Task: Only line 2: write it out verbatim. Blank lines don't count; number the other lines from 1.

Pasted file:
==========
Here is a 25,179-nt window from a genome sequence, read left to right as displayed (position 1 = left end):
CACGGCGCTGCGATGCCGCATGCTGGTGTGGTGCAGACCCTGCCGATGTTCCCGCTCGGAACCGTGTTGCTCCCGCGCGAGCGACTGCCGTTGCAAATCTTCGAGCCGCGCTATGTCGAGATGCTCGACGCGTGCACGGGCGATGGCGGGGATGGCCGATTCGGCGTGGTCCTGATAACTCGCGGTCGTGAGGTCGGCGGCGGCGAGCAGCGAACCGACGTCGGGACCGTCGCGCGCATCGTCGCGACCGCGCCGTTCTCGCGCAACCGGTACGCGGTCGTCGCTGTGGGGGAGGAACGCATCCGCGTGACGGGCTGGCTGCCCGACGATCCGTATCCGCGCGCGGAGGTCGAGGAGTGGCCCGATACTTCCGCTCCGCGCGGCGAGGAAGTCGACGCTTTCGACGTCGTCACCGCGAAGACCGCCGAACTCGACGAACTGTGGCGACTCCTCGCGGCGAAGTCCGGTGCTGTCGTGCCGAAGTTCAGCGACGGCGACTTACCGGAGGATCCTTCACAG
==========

CACGGCGCTGCGATGCCGCATGCTGGTGTGGTGCAGACCCTGCCGATGTTCCCGCTCGGAACCGTGTTGCTCCCGCGCGAGCGACTGCCGTTGCAAATCTTCGAGCCGCGCTATGTCGAGATGCTCGACGCGTGCACGGGCGATGGCGGGGATGGCCGATTCGGCGTGGTCCTGATAACTCGCGGTCGTGAGGTCGGCGGCGGCGAGCAGCGAACCGACGTCGGGACCGTCGCGCGCATCGTCGCGACCGCGCCGTTCTCGCGCAACCGGTACGCGGTCGTCGCTGTGGGGGAGGAACGCATCCGCGTGACGGGCTGGCTGCCCGACGATCCGTATCCGCGCGCGGAGGTCGAGGAGTGGCCCGATACTTCCGCTCCGCGCGGCGAGGAAGTCGACGCTTTCGACGTCGTCACCGCGAAGACCGCCGAACTCGACGAACTGTGGCGACTCCTCGCGGCGAAGTCCGGTGCTGTCGTGCCGAAGTTCAGCGACGGCGACTTACCGGAGGATCCTTCACAG